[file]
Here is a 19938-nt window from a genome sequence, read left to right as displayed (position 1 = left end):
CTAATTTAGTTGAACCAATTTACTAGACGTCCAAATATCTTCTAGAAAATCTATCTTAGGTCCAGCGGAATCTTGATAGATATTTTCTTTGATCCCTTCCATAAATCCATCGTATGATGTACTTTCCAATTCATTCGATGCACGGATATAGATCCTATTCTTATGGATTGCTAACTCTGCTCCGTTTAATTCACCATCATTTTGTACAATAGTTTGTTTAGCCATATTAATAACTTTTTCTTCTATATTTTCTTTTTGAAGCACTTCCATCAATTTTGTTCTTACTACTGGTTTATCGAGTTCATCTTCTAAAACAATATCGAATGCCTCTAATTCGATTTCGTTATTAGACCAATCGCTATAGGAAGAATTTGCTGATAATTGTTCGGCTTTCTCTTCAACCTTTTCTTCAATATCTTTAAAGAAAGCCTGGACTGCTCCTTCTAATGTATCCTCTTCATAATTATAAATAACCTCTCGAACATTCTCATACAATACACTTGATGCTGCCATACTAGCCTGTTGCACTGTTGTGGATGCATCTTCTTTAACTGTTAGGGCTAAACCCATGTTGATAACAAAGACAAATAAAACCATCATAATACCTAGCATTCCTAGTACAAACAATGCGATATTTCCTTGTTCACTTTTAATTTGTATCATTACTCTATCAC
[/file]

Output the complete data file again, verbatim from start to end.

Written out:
Here is a 19938-nt window from a genome sequence, read left to right as displayed (position 1 = left end):
CTAATTTAGTTGAACCAATTTACTAGACGTCCAAATATCTTCTAGAAAATCTATCTTAGGTCCAGCGGAATCTTGATAGATATTTTCTTTGATCCCTTCCATAAATCCATCGTATGATGTACTTTCCAATTCATTCGATGCACGGATATAGATCCTATTCTTATGGATTGCTAACTCTGCTCCGTTTAATTCACCATCATTTTGTACAATAGTTTGTTTAGCCATATTAATAACTTTTTCTTCTATATTTTCTTTTTGAAGCACTTCCATCAATTTTGTTCTTACTACTGGTTTATCGAGTTCATCTTCTAAAACAATATCGAATGCCTCTAATTCGATTTCGTTATTAGACCAATCGCTATAGGAAGAATTTGCTGATAATTGTTCGGCTTTCTCTTCAACCTTTTCTTCAATATCTTTAAAGAAAGCCTGGACTGCTCCTTCTAATGTATCCTCTTCATAATTATAAATAACCTCTCGAACATTCTCATACAATACACTTGATGCTGCCATACTAGCCTGTTGCACTGTTGTGGATGCATCTTCTTTAACTGTTAGGGCTAAACCCATGTTGATAACAAAGACAAATAAAACCATCATAATACCTAGCATTCCTAGTACAAACAATGCGATATTTCCTTGTTCACTTTTAATTTGTATCATTACTCTATCAC